Construction work begins on energy storage plant following £300m funding round

CGI of Carrington plant

Work has now started on the UK’s first commercial-scale liquid air energy storage (LAES) plant at Carrington in Manchester.

London-based Highview Power has secured the backing of the UK Infrastructure Bank and energy industry leader Centrica in the £300m funding round, alongside a syndicate of investors including Rio Tinto, Goldman Sachs, KIRKBI and Mosaic Capital.

The investment will enable the construction of one of the world’s largest long duration energy storage (LDES) facilities in Carrington, using Highview’s proprietary LAES technology which can store excess renewable energy for up to several weeks, longer than battery technologies.

Effective storage of excess energy produced by renewables is seen an essential element of the energy transition.

Construction will begin immediately on the plant which, when complete in early 2026, will have a storage capacity of 300 MWh and an output power of 50 MWs per hour for six hours.

Richard Butland, co-founder and CEO of Highview Power, said: “There is no energy transition without storage. The UK’s investment in world-leading offshore wind and renewables requires a national long duration energy storage programme to capture excess wind and support the grids transformation.

Richard Butland and site model

“UKIB and Centrica and our partners have today backed our ambitious plan to bring renewable energy storage into the UK economy at scale, liberating the potential of what is both the greenest and by far the cheapest energy source for the UK economy and provide energy security. Our first project in Carrington will be the foundation for our full scale roll-out in the UK and expansion with partners to share this British technology internationally.”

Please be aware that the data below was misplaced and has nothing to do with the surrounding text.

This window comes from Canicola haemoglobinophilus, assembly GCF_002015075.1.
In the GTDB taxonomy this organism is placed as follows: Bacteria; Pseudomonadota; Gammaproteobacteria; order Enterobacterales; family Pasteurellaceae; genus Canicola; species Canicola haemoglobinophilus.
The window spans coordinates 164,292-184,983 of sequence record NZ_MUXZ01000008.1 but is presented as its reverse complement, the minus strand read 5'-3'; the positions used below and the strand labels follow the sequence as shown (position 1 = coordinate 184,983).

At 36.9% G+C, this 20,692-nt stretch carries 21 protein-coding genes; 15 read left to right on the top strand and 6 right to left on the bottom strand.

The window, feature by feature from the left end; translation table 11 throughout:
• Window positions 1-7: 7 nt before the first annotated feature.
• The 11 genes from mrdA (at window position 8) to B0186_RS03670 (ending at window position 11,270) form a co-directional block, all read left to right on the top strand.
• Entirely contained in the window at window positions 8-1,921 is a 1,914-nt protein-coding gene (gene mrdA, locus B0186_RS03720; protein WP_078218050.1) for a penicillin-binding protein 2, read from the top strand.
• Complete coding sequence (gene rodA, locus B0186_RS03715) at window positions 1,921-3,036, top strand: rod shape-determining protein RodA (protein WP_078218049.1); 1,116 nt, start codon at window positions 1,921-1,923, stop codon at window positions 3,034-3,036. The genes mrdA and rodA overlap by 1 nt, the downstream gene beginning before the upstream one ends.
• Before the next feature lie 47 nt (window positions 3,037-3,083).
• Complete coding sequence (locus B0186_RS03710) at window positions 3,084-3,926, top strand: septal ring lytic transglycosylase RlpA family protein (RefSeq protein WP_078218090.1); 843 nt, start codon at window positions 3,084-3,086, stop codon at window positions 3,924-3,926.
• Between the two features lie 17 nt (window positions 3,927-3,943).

Chris O’Shea, Group Chief Executive, Centrica, said: “The energy transition is an opportunity that could transform lives across the UK. But with a changing energy mix, and more intermittency from renewables, we have to explore new, innovative ways to store energy so our customers have electricity available when the wind doesn’t blow and the sun doesn’t shine. Low carbon storage is an essential part of the solution when looking at how we manage peaks in demand.

“Not only are we bringing capital to the table to support roll-out and expansion, but we’ll be also sharing our expertise on the energy transition and power storage. Through partnerships like this we can manage the challenges net zero might present while providing cleaner, greener power to customers.”

Mayor of Greater Manchester, Andy Burnham, said: “My vision is for Greater Manchester to be a leader in the green transition – and Highview Power’s decision to build one of the world’s largest long duration energy storage facilities at Carrington is a huge boost for the region.

“This new plant will deliver renewable energy to homes and business across our region and bring world-leading technology, jobs, skills and investment to Greater Manchester.”

Law firm Addleshaw Goddard advised Highview Power on the equity capital raise, together with wider aspects of the project development including construction, property and IP, with a team of more than 30 lawyers from the firm led by Paul Jones and including James Reynolds, Amanda Davis and Georgina Powling.

Paul Jones said: “Harnessing technologies such as LAES is essential for the UK as it transitions to net zero and it is fantastic to see the project reach this stage, which establishes our country at the cutting edge of energy storage.

“Our team has extensive experience of advising on ‘first-of-a-kind’ projects which present new challenges and we can’t wait to see the plant become operational and look forward to the roll out of more facilities across the UK.”

Highview Power has plans for four larger scale 2.5 GWh facilities, with a total anticipated investment of £3bn. These plants would provide stability services to the National Grid, allowing for long term replacement of fossil fuel-based power plants for system support.

The technology works by using electricity to cool and compress air, turning it into liquid and storing it in industrial-sized containers.

It then feeds the liquid through a turbine, turning it back into electricity and pumping it back into the grid when it is needed.

This will give the UK far greater flexibility in helping meet the country’s electricity needs from the grid and when up and running could be used to power as many as 200,000 homes for five hours a day.